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Pre Market Action

There was a comment of an anonymous post quoting September’s RMLS Market Action but as of now, it is not on RMLSWEB (the agent side of RMLS.com nor have I received it by email. I am sure many saw yesterday’s Oregonian article on the Glut of Homes. I wish there had been more on the agent taking in the buyer’s home as trade for purchasing new construction. I’ve heard of, “if I can’t sell your home, I will buy it.” But I haven’t heard of taking the home in on trade and I am not sure that I would want to do it in what is becoming a stronger and stronger buyer’s market.Portland Real Estate Blog

19 Comments on “Pre Market Action

  1. I would define “buyer’s market” as a market in which the buyer has a stronger hand in the buy/sale relationship. In a seller’s market, it is often “take it or leave it.” Now we are seeing more seller concessions on price and incentives. Sellers have to be aware that if the buyer walks away it may be a long time until another appears (though that is true in any market it is higher risk in a buyer’s market). More listings, more to choose from.

  2. Isn’t it a simple problem of supply and demand? If a seller is asking too much, then there are no willing and able buyers.

    At the right price a seller can always have a “take it or leave it” attitude, and, again at the right price, the next buyer will be right in line.

    Maybe what you mean by “buyer’s market” is that in general sellers are asking too much?

  3. That’s probably a fair assessment but I think there is a little more to it as well. Some might argue that the market is actually moving to neutral but as it shifts, the pressure is on sellers so it feels like a buyer’s market. The rapid run up in prices and “buy now or someone else will” has left our market is now- shifting. At what point everything begins to level can’t be predicted. It might have been yesterday. It might be months from now. We can’t tell as the data and market is not as fluid as other market (stocks).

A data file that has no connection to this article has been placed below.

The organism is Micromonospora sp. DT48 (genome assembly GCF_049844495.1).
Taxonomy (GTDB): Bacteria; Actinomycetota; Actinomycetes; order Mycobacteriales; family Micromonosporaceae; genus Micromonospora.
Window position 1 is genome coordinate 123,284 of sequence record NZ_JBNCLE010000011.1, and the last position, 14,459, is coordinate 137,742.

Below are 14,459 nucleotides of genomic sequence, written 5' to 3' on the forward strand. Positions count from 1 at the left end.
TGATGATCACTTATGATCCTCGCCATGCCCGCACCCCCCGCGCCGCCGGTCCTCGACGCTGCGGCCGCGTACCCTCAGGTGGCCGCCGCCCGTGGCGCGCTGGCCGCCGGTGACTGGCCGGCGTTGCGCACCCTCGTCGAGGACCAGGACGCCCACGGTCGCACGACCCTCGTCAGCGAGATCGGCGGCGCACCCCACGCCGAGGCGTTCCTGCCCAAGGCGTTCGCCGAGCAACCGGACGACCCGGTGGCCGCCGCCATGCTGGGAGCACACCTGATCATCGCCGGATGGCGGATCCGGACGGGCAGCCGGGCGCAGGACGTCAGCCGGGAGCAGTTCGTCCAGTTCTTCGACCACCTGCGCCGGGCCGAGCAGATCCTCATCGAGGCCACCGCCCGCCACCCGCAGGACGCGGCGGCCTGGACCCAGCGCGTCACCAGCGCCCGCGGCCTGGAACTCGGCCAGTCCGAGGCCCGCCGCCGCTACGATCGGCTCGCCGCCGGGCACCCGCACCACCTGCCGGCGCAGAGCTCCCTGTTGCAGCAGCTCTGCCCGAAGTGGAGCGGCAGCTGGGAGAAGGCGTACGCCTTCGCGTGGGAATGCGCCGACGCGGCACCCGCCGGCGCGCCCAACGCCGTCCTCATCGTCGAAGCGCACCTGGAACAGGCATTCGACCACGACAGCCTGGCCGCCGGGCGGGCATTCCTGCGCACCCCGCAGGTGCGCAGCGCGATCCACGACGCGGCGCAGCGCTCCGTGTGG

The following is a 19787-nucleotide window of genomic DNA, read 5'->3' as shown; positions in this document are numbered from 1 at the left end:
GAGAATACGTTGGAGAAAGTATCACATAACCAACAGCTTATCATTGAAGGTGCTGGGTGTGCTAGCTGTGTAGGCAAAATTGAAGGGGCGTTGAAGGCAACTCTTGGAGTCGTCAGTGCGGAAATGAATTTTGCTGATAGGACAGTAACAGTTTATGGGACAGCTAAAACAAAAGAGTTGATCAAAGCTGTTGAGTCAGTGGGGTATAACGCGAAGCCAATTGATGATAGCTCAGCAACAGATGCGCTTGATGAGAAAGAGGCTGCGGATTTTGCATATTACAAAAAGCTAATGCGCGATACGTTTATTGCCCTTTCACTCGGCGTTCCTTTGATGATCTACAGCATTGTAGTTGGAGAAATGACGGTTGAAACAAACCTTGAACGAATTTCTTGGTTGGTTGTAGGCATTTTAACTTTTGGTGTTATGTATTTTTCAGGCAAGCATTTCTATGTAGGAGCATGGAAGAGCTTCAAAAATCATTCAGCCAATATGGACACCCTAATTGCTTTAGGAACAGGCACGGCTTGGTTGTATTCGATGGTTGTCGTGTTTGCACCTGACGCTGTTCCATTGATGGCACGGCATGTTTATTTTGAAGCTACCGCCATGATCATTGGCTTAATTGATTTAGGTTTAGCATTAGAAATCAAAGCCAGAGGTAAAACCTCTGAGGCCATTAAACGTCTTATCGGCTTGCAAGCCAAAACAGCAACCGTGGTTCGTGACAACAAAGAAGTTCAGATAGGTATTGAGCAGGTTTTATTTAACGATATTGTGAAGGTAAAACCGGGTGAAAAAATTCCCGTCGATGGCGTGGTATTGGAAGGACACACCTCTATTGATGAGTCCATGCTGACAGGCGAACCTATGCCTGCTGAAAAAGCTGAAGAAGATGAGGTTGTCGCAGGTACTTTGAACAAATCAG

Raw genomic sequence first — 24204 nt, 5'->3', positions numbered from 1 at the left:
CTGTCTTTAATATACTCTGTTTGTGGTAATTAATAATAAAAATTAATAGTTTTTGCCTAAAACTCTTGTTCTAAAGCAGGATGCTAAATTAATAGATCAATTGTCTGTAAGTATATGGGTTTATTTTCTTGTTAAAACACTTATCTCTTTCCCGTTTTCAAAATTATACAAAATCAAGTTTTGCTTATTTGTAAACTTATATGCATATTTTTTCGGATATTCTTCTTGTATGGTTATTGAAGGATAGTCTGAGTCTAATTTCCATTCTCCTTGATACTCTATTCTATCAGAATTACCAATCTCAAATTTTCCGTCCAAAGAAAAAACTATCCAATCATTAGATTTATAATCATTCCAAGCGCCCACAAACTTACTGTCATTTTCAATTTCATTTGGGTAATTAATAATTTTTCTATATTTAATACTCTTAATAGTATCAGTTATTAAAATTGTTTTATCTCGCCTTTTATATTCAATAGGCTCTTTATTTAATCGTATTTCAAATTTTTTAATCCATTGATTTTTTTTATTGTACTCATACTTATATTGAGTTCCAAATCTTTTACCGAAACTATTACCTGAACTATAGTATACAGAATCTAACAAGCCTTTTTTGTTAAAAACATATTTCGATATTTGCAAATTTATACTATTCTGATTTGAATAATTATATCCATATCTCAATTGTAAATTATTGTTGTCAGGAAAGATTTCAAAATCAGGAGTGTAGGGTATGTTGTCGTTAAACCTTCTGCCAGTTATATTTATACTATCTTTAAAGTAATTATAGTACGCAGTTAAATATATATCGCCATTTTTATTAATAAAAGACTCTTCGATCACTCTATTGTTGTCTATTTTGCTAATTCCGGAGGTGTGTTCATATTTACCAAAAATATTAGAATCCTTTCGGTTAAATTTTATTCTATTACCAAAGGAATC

4. I guess I would characterize it as a buyers market without a lot of buyers (when compared to the number of sellers).

    Yes, we’re going through a readjustment of prices in which sellers will have to lower their prices if they are to realistically expect to attract a buyer. However, it’s not just a matter of prices being too high – it’s also a matter of there being fewer buyers who qualify for a loan under stricter lending standards. Sure, falling prices will help more buyers to be able to qualify, but it could take a rather large drop in prices (15 to 20+%?) to really have an appreciable effect on the supply of buyers. You’ve gotta remember that we’ve gone from a situation where people could buy with 0 money down, questionable income documentation & high DTI ratios to one in which many people are going to need 10% or more down in order to get a loan (plus a favorable DTI, income docs, good FICO, cash reserves, etc) and this in a space of only about six months. I don’t think a lot of people have $30K to $70K just sitting around at this point – especially the first-time buyers. It takes time to save up that kind of money.

  5. Don’t forget about the loss of the speculators. The loss of liar’s loans and neg am loans was bad enough considering they made up 46% of the demand. But add to it the loss of people from all over coming here to stand in line and buy a condo or house in the hopes of flipping it quickly are O-V-E-R.